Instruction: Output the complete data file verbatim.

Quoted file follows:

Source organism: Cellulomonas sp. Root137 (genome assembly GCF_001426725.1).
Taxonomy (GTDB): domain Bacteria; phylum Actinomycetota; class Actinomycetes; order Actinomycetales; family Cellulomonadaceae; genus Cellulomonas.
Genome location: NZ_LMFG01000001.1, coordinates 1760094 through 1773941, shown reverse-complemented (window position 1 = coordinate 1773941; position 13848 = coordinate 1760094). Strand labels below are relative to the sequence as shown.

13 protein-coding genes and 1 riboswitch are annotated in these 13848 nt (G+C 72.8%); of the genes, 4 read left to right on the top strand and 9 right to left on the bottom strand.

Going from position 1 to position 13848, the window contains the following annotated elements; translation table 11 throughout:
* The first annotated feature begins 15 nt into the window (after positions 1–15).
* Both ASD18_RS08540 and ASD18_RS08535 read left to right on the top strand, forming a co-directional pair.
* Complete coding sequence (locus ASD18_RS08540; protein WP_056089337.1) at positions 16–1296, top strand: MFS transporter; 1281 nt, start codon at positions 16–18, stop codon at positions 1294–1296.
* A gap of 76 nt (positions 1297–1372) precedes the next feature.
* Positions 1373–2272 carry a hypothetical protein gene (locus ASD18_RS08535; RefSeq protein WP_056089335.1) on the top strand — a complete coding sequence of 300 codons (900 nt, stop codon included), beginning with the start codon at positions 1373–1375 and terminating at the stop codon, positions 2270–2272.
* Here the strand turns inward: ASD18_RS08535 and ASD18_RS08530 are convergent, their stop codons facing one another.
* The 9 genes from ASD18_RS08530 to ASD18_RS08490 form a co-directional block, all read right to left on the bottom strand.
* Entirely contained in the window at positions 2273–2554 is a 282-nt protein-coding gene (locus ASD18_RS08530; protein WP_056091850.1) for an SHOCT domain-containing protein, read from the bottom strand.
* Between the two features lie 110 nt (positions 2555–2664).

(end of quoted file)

Source organism: Cellulomonas sp. Root137 (genome assembly GCF_001426725.1).
Taxonomy (GTDB): domain Bacteria; phylum Actinomycetota; class Actinomycetes; order Actinomycetales; family Cellulomonadaceae; genus Cellulomonas.
Genome location: NZ_LMFG01000001.1, coordinates 1760094 through 1773941, shown reverse-complemented (window position 1 = coordinate 1773941; position 13848 = coordinate 1760094). Strand labels below are relative to the sequence as shown.

13 protein-coding genes and 1 riboswitch are annotated in these 13848 nt (G+C 72.8%); of the genes, 4 read left to right on the top strand and 9 right to left on the bottom strand.

Going from position 1 to position 13848, the window contains the following annotated elements; translation table 11 throughout:
* The first annotated feature begins 15 nt into the window (after positions 1–15).
* Both ASD18_RS08540 and ASD18_RS08535 read left to right on the top strand, forming a co-directional pair.
* Complete coding sequence (locus ASD18_RS08540; protein WP_056089337.1) at positions 16–1296, top strand: MFS transporter; 1281 nt, start codon at positions 16–18, stop codon at positions 1294–1296.
* A gap of 76 nt (positions 1297–1372) precedes the next feature.
* Positions 1373–2272 carry a hypothetical protein gene (locus ASD18_RS08535; RefSeq protein WP_056089335.1) on the top strand — a complete coding sequence of 300 codons (900 nt, stop codon included), beginning with the start codon at positions 1373–1375 and terminating at the stop codon, positions 2270–2272.
* Here the strand turns inward: ASD18_RS08535 and ASD18_RS08530 are convergent, their stop codons facing one another.
* The 9 genes from ASD18_RS08530 to ASD18_RS08490 form a co-directional block, all read right to left on the bottom strand.
* Entirely contained in the window at positions 2273–2554 is a 282-nt protein-coding gene (locus ASD18_RS08530; protein WP_056091850.1) for an SHOCT domain-containing protein, read from the bottom strand.
* Between the two features lie 110 nt (positions 2555–2664).